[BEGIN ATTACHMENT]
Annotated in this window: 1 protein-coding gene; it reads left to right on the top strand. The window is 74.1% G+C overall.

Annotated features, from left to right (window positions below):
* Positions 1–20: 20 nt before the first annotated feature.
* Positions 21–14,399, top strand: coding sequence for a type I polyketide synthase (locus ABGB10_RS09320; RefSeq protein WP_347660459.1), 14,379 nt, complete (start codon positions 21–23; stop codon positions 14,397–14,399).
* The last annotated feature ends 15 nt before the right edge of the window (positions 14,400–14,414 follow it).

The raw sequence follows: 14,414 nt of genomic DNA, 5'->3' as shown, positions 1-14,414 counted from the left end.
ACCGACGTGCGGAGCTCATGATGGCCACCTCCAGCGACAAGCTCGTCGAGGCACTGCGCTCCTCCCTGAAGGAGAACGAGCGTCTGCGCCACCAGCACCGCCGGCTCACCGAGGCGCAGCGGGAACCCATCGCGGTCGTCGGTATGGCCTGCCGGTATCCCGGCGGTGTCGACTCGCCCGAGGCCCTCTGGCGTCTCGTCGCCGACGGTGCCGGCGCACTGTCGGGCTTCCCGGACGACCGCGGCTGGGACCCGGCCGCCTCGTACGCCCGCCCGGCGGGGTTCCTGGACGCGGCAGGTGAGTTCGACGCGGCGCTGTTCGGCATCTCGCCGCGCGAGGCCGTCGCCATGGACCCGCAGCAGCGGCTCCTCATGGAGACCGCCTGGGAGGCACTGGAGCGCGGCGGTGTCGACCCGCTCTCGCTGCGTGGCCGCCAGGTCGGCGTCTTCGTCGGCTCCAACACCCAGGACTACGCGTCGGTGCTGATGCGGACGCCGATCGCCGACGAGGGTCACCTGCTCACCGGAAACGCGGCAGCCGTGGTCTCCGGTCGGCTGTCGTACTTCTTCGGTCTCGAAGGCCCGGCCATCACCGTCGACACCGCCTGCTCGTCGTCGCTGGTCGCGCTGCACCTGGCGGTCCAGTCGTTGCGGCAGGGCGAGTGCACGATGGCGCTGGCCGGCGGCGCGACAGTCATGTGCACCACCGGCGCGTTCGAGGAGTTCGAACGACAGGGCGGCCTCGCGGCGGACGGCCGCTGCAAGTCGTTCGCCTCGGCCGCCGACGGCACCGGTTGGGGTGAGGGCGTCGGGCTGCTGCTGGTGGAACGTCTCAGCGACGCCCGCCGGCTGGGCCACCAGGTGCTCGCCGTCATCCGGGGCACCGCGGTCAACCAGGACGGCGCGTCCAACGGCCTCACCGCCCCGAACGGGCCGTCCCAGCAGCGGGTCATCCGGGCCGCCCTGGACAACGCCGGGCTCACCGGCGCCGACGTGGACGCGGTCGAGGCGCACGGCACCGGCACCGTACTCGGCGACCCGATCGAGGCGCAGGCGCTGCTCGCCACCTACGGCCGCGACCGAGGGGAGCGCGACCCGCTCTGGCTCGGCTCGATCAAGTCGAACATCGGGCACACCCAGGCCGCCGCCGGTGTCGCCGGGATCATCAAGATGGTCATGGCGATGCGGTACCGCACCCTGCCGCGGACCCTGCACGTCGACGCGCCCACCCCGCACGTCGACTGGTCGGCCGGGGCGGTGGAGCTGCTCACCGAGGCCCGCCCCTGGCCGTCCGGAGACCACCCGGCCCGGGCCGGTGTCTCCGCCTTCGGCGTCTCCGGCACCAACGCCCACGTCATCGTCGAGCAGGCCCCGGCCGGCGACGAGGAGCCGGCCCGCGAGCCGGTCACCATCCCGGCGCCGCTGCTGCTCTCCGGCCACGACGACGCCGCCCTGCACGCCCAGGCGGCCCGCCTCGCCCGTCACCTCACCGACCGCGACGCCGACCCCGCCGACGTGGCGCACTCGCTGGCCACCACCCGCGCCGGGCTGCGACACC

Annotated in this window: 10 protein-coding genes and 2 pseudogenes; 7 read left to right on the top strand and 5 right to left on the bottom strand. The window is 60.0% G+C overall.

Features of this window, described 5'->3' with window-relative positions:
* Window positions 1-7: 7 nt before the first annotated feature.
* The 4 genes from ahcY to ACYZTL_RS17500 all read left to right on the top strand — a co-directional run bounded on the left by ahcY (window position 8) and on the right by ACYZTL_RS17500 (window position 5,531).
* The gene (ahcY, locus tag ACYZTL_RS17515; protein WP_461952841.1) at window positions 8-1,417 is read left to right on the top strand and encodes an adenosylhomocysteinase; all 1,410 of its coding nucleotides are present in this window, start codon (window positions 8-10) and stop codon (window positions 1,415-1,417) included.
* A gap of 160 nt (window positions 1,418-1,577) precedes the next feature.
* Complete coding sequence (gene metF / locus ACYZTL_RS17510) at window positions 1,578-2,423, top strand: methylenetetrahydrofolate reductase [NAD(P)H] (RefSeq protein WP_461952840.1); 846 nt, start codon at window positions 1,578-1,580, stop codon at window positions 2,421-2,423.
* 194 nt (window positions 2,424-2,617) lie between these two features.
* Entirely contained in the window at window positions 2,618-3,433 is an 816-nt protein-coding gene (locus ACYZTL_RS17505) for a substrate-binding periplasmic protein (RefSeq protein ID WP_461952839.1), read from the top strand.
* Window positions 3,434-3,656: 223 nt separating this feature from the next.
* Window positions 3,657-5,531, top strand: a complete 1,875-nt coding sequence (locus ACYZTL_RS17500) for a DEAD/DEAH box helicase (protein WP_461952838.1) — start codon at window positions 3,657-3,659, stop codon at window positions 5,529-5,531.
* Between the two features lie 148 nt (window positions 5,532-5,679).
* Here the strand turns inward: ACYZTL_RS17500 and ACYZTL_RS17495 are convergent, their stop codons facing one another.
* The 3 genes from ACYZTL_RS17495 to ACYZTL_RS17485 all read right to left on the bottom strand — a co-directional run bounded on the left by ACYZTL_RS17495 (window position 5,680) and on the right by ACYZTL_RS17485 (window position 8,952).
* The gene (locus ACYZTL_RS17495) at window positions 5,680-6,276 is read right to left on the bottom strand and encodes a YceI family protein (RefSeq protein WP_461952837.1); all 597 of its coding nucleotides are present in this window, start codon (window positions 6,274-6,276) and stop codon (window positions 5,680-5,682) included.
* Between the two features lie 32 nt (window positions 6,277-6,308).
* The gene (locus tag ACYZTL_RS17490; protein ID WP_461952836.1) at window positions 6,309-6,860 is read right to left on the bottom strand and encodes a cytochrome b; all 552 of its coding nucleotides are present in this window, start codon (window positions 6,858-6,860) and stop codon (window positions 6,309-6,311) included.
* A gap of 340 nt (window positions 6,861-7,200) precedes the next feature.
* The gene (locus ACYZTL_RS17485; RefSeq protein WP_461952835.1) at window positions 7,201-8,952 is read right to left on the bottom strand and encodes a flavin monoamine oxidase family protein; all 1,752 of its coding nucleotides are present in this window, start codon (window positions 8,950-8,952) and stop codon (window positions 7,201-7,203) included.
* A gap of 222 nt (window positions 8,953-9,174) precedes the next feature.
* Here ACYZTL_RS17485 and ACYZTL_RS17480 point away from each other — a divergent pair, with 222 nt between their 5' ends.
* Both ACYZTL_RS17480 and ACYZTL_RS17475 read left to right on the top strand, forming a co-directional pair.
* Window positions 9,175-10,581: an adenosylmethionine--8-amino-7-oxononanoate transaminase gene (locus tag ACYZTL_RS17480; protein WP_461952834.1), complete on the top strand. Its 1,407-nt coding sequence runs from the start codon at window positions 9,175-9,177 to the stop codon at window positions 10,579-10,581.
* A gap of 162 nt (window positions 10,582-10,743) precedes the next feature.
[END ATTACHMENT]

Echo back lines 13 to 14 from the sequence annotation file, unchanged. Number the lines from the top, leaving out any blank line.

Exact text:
* A gap of 160 nt (window positions 1,418-1,577) precedes the next feature.
* Complete coding sequence (gene metF / locus ACYZTL_RS17510) at window positions 1,578-2,423, top strand: methylenetetrahydrofolate reductase [NAD(P)H] (RefSeq protein WP_461952840.1); 846 nt, start codon at window positions 1,578-1,580, stop codon at window positions 2,421-2,423.